Wayne takes most of his meals at the shelter. He tries to eat enough to stay full overnight until the shelter opens for breakfast. Wayne’s shoes were purchased at Walmart. He thinks Walmart has good prices and quality. Wayne believes stores like Sears overcharge for their “stuff”.
What is your biggest struggle with poverty on a daily basis?
“It’s having enough money to last the month. I’m on a fixed income; a disability pension. I used to work at a small factory in Oldcastle. The factory did undercoating for auto parts. But, the factory closed. It’s hard for me to find work at my age. By the time I pay rent for my apartment, and budget for laundry costs, I’m left with only $20 for the rest of the month. Hydro’s going up; the cost of living is going up, too. When is it going to end? I try to make sense out of all of it. And, stretch my money the best that I can. I have to watch where I spend it. I live alone so it’s harder for me. I have no family or friends that can help me out.”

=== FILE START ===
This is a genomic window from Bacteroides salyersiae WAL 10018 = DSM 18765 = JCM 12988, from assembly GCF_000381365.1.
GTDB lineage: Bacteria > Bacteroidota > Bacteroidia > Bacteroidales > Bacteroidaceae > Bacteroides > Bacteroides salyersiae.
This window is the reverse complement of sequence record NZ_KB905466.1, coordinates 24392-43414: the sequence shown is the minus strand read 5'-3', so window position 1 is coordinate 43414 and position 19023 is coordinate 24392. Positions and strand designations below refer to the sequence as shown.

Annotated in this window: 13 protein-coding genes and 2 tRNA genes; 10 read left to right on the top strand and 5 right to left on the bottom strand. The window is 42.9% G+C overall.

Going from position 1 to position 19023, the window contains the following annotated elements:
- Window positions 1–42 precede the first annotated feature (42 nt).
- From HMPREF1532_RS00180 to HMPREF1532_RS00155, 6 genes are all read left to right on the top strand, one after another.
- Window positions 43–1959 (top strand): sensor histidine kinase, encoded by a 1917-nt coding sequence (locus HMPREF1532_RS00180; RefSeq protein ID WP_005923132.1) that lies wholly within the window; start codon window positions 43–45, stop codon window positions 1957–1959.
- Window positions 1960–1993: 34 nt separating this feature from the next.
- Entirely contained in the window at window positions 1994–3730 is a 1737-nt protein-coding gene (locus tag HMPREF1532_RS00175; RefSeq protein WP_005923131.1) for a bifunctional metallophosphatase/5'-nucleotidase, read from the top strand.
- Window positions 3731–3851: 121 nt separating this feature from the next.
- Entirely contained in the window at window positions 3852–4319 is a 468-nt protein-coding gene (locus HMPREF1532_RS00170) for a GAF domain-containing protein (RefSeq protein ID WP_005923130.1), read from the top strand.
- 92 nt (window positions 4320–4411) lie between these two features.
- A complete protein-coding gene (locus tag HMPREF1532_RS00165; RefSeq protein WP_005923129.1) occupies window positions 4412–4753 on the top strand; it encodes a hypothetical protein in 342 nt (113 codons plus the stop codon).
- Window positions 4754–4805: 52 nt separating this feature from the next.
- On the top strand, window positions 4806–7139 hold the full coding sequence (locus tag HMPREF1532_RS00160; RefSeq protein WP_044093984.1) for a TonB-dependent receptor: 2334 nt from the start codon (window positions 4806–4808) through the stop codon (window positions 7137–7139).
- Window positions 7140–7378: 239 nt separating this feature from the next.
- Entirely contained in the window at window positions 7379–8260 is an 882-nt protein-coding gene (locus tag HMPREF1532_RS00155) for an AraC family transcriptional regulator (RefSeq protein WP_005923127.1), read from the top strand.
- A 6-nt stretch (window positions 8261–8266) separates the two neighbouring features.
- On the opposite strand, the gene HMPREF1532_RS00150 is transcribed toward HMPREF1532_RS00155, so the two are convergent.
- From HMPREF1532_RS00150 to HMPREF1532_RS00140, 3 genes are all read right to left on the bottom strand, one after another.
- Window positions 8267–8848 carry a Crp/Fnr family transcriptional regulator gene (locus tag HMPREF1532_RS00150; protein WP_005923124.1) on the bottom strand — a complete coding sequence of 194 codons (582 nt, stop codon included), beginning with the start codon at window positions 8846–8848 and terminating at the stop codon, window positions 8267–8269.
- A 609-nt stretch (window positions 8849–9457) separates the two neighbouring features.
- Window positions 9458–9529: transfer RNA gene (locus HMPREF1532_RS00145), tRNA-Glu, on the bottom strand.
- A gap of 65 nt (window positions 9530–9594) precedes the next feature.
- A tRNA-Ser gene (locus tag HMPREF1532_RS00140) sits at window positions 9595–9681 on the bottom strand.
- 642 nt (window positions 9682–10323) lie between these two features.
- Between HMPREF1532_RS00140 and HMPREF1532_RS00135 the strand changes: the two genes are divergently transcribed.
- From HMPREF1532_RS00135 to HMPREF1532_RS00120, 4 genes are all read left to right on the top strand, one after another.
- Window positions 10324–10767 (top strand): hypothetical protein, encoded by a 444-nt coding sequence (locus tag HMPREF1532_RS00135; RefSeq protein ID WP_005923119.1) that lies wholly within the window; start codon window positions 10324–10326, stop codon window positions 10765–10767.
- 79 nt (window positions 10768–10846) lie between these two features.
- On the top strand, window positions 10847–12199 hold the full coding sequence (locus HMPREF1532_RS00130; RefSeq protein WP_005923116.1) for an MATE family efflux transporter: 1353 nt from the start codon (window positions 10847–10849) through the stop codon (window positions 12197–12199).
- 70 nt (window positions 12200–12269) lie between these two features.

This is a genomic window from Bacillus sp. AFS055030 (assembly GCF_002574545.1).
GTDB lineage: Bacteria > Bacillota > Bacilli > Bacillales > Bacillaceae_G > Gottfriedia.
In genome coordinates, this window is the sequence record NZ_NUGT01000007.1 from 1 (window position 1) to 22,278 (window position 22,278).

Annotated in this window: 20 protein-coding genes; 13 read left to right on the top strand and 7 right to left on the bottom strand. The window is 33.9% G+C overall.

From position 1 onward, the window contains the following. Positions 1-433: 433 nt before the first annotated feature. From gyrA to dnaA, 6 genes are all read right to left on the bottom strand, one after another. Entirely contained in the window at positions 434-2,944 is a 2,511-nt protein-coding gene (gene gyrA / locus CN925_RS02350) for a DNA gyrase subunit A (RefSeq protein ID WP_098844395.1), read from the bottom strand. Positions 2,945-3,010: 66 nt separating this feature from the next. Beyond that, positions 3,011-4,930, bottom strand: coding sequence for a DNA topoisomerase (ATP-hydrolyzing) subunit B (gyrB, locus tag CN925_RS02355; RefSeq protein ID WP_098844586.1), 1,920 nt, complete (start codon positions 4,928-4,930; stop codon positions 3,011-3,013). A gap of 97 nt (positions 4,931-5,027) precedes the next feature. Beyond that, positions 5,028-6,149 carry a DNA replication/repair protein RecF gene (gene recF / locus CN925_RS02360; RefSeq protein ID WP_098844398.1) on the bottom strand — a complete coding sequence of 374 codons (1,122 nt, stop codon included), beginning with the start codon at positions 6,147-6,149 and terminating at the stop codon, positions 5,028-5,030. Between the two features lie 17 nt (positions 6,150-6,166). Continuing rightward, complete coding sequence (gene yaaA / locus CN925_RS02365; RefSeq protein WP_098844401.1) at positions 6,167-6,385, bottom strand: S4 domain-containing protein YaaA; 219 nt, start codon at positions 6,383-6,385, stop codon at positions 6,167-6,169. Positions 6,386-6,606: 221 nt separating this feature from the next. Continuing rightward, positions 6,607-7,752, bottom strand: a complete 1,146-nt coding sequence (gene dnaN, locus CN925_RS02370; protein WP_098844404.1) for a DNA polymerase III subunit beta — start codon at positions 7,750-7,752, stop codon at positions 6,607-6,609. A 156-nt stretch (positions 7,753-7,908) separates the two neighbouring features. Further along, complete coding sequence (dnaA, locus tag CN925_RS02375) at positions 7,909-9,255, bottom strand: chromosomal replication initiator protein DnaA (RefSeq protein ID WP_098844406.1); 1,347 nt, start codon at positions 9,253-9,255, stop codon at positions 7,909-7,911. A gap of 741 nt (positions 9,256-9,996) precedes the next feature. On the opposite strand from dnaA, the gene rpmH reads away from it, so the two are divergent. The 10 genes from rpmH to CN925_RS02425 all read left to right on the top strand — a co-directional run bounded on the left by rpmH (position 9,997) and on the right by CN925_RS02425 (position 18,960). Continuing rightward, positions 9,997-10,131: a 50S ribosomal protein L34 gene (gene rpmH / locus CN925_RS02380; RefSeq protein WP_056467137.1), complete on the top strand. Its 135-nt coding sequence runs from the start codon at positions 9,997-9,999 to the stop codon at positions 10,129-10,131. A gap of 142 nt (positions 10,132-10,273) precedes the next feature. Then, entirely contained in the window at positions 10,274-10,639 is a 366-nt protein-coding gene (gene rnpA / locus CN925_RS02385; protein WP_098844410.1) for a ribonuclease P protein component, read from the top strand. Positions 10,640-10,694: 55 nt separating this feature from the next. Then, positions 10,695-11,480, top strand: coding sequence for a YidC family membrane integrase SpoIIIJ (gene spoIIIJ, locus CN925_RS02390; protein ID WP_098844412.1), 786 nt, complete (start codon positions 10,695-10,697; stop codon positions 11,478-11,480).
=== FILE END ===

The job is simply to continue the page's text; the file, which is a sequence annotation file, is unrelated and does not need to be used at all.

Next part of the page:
What would you like people to know about living in poverty?
“Tell them there are always places like this shelter that they can come to for clothes, shoes, boots and for something to eat. Getting things second-hand is better than having nothing!”
“There are not too many people in the world like Christine (the administrator of the shelter) that help others. Especially at her age when she could be retired and relaxing.”
“I see commercials on TV about third world countries. The people there have no food and no clean clothes. Plus, they have diseases. They’re the ones who should be complaining, not us. They’re the people who need money the most.”